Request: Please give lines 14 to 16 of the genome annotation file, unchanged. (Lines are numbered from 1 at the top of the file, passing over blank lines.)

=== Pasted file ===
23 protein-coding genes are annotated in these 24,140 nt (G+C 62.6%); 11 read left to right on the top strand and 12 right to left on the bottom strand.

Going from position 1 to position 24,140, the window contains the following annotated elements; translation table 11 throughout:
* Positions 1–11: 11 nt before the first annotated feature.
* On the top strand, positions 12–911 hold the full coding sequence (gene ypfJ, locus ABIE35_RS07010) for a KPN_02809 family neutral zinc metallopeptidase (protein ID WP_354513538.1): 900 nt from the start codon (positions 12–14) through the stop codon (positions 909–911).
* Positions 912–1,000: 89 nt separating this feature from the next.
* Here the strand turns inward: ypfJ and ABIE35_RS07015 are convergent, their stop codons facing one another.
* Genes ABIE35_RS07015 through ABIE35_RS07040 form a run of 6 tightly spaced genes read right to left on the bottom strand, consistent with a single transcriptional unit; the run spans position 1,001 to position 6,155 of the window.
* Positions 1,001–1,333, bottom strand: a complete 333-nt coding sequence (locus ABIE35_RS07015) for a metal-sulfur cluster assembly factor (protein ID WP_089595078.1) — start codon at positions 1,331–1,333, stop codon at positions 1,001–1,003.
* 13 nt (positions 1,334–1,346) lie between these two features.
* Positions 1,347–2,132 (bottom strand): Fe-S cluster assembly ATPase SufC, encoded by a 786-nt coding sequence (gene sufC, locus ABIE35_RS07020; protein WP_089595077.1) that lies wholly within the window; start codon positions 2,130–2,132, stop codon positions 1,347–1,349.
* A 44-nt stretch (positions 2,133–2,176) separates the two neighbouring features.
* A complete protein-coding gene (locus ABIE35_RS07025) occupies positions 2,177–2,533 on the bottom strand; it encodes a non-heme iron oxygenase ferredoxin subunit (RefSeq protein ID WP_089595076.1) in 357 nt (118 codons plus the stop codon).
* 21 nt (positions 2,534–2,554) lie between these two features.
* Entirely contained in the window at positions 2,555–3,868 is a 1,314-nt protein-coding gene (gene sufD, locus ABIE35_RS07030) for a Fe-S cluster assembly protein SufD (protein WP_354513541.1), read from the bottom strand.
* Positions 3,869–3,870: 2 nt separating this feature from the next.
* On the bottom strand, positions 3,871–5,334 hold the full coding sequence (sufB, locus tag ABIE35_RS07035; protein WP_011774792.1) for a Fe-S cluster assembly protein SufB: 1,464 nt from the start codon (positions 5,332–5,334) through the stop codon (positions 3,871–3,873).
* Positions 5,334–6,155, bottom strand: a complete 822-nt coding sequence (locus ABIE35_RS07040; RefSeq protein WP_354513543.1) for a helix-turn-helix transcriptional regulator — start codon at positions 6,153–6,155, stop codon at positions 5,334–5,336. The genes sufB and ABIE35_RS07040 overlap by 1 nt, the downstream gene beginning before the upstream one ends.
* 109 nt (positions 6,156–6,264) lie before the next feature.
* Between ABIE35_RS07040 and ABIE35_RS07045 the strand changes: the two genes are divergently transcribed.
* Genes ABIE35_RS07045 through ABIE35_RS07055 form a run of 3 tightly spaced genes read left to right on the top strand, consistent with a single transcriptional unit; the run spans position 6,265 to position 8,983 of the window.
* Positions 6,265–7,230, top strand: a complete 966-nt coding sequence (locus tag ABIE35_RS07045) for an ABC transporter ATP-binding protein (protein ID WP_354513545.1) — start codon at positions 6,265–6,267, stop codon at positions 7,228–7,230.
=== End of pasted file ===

* Entirely contained in the window at positions 2,555–3,868 is a 1,314-nt protein-coding gene (gene sufD, locus ABIE35_RS07030) for a Fe-S cluster assembly protein SufD (protein WP_354513541.1), read from the bottom strand.
* Positions 3,869–3,870: 2 nt separating this feature from the next.
* On the bottom strand, positions 3,871–5,334 hold the full coding sequence (sufB, locus tag ABIE35_RS07035; protein WP_011774792.1) for a Fe-S cluster assembly protein SufB: 1,464 nt from the start codon (positions 5,332–5,334) through the stop codon (positions 3,871–3,873).